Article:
Carnegie Mellon University

Screenshot of Digital District Demo

3D Visualization Project Highlighted by CMU

From the Article: 

The tool is an example of CMU's interdisciplinary, tech-driven approach to finding solutions to real-world issues.

Ray Gastil, city planning director of the City of Pittsburgh, said the virtual reality tool is a good way to make quick changes to proposed plans and communicate them with the public.

"It lets you go and live in that environment for 10 minutes and explore everything you want to explore. What is it like when it's stormy? What is it like at day or night? It shows you funny little things like the sound of a train," Gastil said.

"This is all about experience. What's it really going to be like to be there if there are 20-story buildings? What if there are residential buildings with restaurants at the bottom?"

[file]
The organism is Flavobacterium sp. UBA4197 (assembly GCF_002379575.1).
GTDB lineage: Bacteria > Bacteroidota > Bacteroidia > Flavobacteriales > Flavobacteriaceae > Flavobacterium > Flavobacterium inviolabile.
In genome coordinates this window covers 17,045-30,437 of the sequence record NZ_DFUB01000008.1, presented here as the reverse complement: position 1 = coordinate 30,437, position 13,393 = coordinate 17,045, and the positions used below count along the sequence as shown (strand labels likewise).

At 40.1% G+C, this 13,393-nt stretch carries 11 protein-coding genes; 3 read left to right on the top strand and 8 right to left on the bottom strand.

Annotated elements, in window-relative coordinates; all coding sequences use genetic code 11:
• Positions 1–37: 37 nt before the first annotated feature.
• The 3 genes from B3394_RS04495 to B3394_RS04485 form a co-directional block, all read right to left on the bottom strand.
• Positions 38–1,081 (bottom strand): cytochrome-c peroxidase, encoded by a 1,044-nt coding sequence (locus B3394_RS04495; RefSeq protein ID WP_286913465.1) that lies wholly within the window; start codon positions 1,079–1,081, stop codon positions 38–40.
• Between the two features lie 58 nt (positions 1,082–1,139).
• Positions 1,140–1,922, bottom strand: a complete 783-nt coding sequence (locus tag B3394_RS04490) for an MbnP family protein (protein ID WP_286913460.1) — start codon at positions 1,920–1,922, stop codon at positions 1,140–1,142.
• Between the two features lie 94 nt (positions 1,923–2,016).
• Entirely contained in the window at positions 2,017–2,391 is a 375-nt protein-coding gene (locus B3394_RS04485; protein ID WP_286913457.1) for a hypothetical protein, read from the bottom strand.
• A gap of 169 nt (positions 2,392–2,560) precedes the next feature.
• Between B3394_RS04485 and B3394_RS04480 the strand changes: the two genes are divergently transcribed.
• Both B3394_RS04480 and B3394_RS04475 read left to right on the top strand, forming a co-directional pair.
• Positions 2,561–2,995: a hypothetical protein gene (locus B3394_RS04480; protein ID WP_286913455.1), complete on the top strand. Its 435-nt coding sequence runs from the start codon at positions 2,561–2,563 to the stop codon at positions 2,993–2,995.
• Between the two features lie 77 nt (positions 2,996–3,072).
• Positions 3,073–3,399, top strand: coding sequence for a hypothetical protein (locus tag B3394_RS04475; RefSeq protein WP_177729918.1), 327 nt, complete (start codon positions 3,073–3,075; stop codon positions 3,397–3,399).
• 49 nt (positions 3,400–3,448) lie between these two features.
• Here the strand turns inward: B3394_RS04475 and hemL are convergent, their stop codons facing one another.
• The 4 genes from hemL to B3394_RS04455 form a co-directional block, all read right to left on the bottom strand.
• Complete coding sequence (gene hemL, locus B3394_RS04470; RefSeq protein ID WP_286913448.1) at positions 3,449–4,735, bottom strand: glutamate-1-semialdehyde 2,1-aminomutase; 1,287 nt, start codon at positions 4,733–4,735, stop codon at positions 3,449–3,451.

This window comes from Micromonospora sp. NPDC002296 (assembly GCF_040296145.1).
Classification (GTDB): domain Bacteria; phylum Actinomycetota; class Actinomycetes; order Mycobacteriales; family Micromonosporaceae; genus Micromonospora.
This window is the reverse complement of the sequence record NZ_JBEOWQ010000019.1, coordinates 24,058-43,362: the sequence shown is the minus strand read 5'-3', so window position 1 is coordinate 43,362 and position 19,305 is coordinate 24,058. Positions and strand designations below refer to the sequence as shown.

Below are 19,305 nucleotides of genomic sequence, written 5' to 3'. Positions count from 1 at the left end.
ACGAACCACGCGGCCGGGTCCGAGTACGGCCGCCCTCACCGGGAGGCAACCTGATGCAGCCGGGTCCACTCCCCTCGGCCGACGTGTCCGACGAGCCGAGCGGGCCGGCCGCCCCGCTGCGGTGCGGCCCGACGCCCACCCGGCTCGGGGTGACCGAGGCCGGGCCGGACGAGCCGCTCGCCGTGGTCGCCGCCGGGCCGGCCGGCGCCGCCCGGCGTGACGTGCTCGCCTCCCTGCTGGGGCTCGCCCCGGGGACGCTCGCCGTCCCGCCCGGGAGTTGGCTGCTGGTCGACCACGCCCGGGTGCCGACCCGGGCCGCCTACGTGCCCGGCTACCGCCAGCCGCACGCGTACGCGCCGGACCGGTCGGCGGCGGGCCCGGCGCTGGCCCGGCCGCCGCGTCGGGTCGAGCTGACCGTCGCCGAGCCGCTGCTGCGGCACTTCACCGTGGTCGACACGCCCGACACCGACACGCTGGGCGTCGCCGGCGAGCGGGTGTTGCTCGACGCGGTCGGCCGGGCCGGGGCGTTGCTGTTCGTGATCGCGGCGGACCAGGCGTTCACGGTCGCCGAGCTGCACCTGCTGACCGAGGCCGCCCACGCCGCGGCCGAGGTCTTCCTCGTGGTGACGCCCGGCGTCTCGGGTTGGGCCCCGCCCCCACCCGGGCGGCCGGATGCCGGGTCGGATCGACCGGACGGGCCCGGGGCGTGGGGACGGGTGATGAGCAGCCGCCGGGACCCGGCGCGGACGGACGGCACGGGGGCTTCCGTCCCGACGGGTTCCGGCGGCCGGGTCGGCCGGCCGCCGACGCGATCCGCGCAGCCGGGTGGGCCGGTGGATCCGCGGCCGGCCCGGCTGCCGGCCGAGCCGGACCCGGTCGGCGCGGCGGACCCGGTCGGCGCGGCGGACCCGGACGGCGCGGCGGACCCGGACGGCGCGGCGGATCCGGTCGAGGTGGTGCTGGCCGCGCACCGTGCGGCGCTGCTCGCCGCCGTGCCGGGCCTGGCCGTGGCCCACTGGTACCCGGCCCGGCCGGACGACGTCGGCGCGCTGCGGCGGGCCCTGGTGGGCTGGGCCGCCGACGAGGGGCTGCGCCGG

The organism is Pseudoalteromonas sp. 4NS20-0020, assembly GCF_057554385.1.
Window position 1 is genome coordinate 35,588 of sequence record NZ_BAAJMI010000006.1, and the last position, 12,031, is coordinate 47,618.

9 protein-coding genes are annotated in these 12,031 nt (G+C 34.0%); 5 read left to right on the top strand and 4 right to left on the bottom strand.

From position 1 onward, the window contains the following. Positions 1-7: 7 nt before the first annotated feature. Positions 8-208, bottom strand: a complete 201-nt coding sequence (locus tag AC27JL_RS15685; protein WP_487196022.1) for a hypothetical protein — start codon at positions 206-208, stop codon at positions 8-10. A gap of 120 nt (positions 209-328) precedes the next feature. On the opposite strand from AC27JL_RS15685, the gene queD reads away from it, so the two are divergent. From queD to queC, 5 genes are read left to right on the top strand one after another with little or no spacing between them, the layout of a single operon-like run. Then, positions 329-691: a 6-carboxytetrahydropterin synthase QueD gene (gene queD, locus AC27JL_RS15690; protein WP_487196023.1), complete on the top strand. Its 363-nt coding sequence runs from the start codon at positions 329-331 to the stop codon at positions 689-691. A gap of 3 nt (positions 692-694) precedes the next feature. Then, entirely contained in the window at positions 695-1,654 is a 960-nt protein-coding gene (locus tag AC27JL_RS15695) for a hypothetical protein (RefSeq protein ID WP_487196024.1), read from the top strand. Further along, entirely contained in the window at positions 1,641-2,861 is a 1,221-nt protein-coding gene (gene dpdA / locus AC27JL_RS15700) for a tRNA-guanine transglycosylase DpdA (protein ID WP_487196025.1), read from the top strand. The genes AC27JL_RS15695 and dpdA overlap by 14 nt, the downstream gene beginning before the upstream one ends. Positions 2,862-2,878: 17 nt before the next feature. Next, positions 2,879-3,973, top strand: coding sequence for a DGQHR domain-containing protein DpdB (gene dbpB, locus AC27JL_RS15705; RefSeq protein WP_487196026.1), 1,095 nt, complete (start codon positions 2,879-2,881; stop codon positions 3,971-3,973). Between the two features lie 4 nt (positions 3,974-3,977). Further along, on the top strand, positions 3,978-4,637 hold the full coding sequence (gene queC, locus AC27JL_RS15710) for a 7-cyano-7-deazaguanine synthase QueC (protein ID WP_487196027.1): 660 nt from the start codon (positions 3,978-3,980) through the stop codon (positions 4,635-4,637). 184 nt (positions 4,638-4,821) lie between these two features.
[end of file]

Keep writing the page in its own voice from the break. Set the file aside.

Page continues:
For the layperson, a game-like immersion is easier to understand than architectural plans, said Kristen Kurland, teaching professor at CMU's School of Architecture and Heinz College.

"The general public often doesn't understand two-dimensional plans or maps," Kurland said. "You can go to a meeting with drawings or data, but participants might not truly understand their meaning or changes to streets, buildings, or other aspects of the built environment. But by using 3D software, in some cases similar to that used in the movie industry, you can help them visualize changes and tell a story."

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